City report shows lead levels 36x health standard at Delshah’s 138 Ludlow Street
Residents report illness during building renovations
Lead levels at Delshah Capital’s 138 Ludlow Street are as high as 36 times the federal government’s acceptable health standard, according to a December report commissioned by the city’s Department of Health and Mental Hygiene.
Lower Manhattan community group the Cooper Square Committee announced the report in a Friday press release, with Assembly member Yuh-Line Niou and City Council Member Margaret Chin quoted criticizing Delshah for what they deemed unsafe construction practices.
DelShah has since slowed its renovation work, according to the release.
Firm principal Michael Shah did not immediately return a request for comment from The Real Deal. Neither did DOH.
High levels of lead are known to cause illness and developmental problems in children and adolescents, and Delshah’s building is one of a number of Lower East Side properties that have recently been reported to carry unsafe levels. Meanwhile, NYCHA, which was found to have misled the public about unsafe levels of lead at public housing buildings across the city, faces steep penalties and possible federal monitorship.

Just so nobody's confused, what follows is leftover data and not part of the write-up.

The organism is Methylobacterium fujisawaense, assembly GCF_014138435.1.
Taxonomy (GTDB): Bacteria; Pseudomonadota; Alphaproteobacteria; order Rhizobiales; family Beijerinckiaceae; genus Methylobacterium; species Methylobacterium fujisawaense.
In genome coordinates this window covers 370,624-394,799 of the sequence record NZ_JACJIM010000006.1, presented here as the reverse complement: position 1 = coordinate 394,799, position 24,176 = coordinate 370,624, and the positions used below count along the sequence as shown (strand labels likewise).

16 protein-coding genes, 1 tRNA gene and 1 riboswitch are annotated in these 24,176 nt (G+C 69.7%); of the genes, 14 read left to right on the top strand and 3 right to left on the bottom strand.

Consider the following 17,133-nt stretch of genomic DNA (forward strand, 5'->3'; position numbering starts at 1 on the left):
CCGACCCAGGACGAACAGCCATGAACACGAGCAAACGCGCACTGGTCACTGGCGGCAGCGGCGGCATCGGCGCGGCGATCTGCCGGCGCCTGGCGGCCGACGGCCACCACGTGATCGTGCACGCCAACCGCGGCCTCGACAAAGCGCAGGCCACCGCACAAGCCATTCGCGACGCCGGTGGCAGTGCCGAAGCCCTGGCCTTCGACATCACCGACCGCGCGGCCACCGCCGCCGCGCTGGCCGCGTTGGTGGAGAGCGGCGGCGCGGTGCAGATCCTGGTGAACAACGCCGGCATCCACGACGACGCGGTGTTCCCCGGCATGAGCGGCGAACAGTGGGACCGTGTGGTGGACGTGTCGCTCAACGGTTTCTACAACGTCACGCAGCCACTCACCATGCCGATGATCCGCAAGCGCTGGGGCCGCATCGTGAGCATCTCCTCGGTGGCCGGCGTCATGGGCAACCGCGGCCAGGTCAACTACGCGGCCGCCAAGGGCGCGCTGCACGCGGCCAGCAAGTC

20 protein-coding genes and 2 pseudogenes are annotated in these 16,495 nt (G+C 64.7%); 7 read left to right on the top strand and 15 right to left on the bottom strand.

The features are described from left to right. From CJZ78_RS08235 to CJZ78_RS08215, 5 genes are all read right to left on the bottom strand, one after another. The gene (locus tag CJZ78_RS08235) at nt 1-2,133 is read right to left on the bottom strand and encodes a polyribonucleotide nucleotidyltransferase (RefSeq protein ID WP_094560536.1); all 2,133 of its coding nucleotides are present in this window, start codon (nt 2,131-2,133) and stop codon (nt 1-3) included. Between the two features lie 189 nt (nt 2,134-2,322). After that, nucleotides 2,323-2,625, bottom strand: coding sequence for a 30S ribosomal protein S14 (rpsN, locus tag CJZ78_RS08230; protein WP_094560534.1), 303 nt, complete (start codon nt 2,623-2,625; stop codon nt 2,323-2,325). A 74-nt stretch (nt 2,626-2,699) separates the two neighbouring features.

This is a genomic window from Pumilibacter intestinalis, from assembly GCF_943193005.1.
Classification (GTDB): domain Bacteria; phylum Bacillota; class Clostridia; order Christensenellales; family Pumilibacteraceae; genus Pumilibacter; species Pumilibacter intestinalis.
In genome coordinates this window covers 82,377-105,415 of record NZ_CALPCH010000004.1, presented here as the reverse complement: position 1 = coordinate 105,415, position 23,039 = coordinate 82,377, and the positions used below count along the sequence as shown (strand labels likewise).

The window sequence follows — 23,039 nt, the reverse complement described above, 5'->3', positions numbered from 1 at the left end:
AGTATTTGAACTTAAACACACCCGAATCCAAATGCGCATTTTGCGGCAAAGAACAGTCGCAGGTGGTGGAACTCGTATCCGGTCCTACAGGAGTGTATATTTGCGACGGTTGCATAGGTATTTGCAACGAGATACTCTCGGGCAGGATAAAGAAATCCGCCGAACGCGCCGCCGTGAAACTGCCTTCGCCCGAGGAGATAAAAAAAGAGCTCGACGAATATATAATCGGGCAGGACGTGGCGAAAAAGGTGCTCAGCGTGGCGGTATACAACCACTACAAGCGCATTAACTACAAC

Local Law 1 of 2004 sets the protocol for how landlords are supposed to address potential lead contamination. Cooper Square’s Jodie Leidecker told TRD DelShah didn’t appear to be following all the rules. “There should be daily cleaning so lead is not accumulating in public areas. There are really strict requirements.”
One DelShah tenant, Mayra Hernandez, claimed that the lead dust has caused her daughter multiple illnesses. “It’s not just my family. It’s all the people in the building,” she said, according to Cooper Square’s release.
The DOH report found unsafe lead levels in several parts of the 138 Ludlow property, with highest levels, about 36 times health standards (EPA’s lead concentration limit for floors is 40 μg/ft2), found on stairs between the 4th and 5th floors.
Shah bought the 27-unit building, which has both rent-stabilized and market-rate apartments, for $19 million in January 2018. “Despite its good bones and excellent location, this building hasn’t yet been positioned to realize its full potential for value,” Shah told Commercial Observer in a statement at the time. “We are sitting on a gem, and with our proven ability to transform properties and streetscapes we are excited to deliver the next ‘newest and nicest’ building to the Lower East Side.”
As of Friday, the Department of Buildings had not issued any stop-work orders on the property.